Archive for November, 2011

Chuy’s parade picked up the toys

polar bear balloonDespite the light rain, which lessened and then disappeared before the parade ended, turnout was fine and spirits were bright for Chuy’s parade today, collecting toys to benefit Operation Blue Santa.

We found the Austin Public Library Bibliophile Book Cart Drill Team to be particularly amusing, with those revolving lectern headpieces. We love the musical entries in the parade; some were Austin Girls’ Choir, a marching band from the Ann Richards School for Young Women Leaders, ESPADA pipe & drum corps, a lion and dragon dance team accompanied by drummers, Los Texas Wranglers, Franksten High School marching band, the Biscuit Brothers, Janie Balderas, St. Michael’s school band, and our local favorites, the Travis High School marching band.

Shown here is the polar bear balloon; others were a muppet, a smurf, and a reindeer; view these and additional images from the parade, as well as unedited videos. Anyone who missed the parade may still donate on line to Operation Blue Santa or donate at the December 1 event on South Congress, where you may have your picture taken in the human snow globe. Operation Blue Santa needs everyone’s help.

Rudolph’s is already ready with trees for the holidays

Rudolph's Christmas Trees: "PINE"Right at Evergreen Avenue, a very proper and appropriate location for an enterprise selling Christmas trees, Rudolph’s is now open and has been since yesterday on South Lamar across from Mr. Natural.

The inventory’s larger than last year’s and the prices seem to be even more reasonable than they were then. These trees are as fresh as can be, and the friendly people there will prune lower branches so that a tree will fit better in the stand. The boughs are yours to take home for added evergreen scent. Ask to have an inch or so sawn off the bottom of the trunk for better uptake of water.

For those without a tree stand, Rudolph’s offers inconspicuous and very stable dark-green plastic ones with four sturdy eye-bolts to hold the trunk upright. See photos of this year’s and last year’s selection of hand-painted signs on display. Rudolph’s is open seven days a week until all trees are sold.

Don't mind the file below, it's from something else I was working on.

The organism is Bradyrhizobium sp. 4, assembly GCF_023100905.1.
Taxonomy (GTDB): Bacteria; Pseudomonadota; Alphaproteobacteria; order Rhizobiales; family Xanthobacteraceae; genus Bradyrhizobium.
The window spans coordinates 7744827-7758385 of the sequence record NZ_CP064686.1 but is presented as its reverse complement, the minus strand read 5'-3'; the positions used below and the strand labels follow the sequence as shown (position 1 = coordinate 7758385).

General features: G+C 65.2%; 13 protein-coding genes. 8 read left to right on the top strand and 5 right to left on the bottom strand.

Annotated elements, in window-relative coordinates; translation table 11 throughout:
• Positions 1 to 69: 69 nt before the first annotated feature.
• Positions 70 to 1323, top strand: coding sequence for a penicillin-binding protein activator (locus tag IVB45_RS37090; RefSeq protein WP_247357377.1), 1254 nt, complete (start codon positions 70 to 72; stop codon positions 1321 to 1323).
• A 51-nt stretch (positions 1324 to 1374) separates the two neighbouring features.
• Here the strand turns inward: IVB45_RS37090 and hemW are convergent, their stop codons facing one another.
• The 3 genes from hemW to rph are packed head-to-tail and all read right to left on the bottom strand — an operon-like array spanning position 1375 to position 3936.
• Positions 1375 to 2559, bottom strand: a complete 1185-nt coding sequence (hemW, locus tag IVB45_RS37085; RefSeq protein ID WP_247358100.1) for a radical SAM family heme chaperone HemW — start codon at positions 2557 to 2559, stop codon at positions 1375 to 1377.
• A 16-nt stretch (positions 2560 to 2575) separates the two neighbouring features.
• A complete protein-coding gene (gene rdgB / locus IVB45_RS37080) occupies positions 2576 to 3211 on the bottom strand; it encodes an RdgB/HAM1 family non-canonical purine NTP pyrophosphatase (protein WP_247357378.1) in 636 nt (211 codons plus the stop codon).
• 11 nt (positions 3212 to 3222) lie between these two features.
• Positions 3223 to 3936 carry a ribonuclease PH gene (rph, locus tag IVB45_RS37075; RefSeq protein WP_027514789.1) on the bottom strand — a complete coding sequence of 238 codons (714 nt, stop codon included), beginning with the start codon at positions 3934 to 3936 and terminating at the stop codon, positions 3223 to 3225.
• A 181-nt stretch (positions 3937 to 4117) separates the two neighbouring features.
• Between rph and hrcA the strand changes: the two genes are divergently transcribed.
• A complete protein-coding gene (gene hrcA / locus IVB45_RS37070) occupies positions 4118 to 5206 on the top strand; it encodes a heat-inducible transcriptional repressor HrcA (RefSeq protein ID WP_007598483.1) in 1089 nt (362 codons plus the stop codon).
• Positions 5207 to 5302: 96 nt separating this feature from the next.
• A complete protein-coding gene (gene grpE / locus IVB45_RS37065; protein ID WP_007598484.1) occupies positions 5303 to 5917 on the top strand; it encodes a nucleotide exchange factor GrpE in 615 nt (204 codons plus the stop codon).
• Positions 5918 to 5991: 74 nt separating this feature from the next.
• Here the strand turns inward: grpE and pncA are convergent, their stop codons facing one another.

A salute to veterans

This was a perfect day for the Veterans Day parade, crisp and sunny. Del Valle, which never fails to participate, led off the order of March.

Mayor Leffingwell was among the dignitaries. We were treated to stirring music, most particularly from Del Valle (which never fails to participate), a City pipe band, and, grandest of all, a large and prime band all the way from Bastrop High School.

Various school ROTC groups were snappy and polished, with perfect posture. All the children participating in the parade and along the route were a treat to see.

Some toy-camera photos have been uploaded and so have some unedited videos, with more on the way. Congress Avenue was specifically designed as a route for parades and processions. Next parade up is Chuy’s.

First, there was one; then, there were five

black vulturesFirst on the scene was the intrepid squirrel, racing across from the mostly pecan side of the street to the mostly acorn side of the street, in the midst of which venture he met his untimely end.

Within seconds of his demise, two black vultures were on the scene, in a contest to be the first to have at his remains. One drove the other away a short distance and began his banquet. Viscera were the appetizers (or “starters,” as so many say these days). The sound effects were akin to those of an over-stretched elastic band being pulled to the snapping point.

Vulture number two was intermittently driven up onto a tree limb when it approached too closely, but would return for overlooked tidbits of squirrel on the pavement.

Three other vultures arrived, to make five, but they never succeeded in approaching as near as number two and had to be satisfied with watching from tree limbs and the utility pole.

Black vultures
are smaller and less fearful than the larger red-headed turkey vultures. They seem to be more common these days than they used to be.

It’s astonishing how oblivious passers-by can be, even pedestrians, with their earbuds and their texting. Of the several who passed within inches of this sight, only one noticed, did a double-take, and hurried on at a faster pace.

Advice to squirrels would be to look both ways before crossing.

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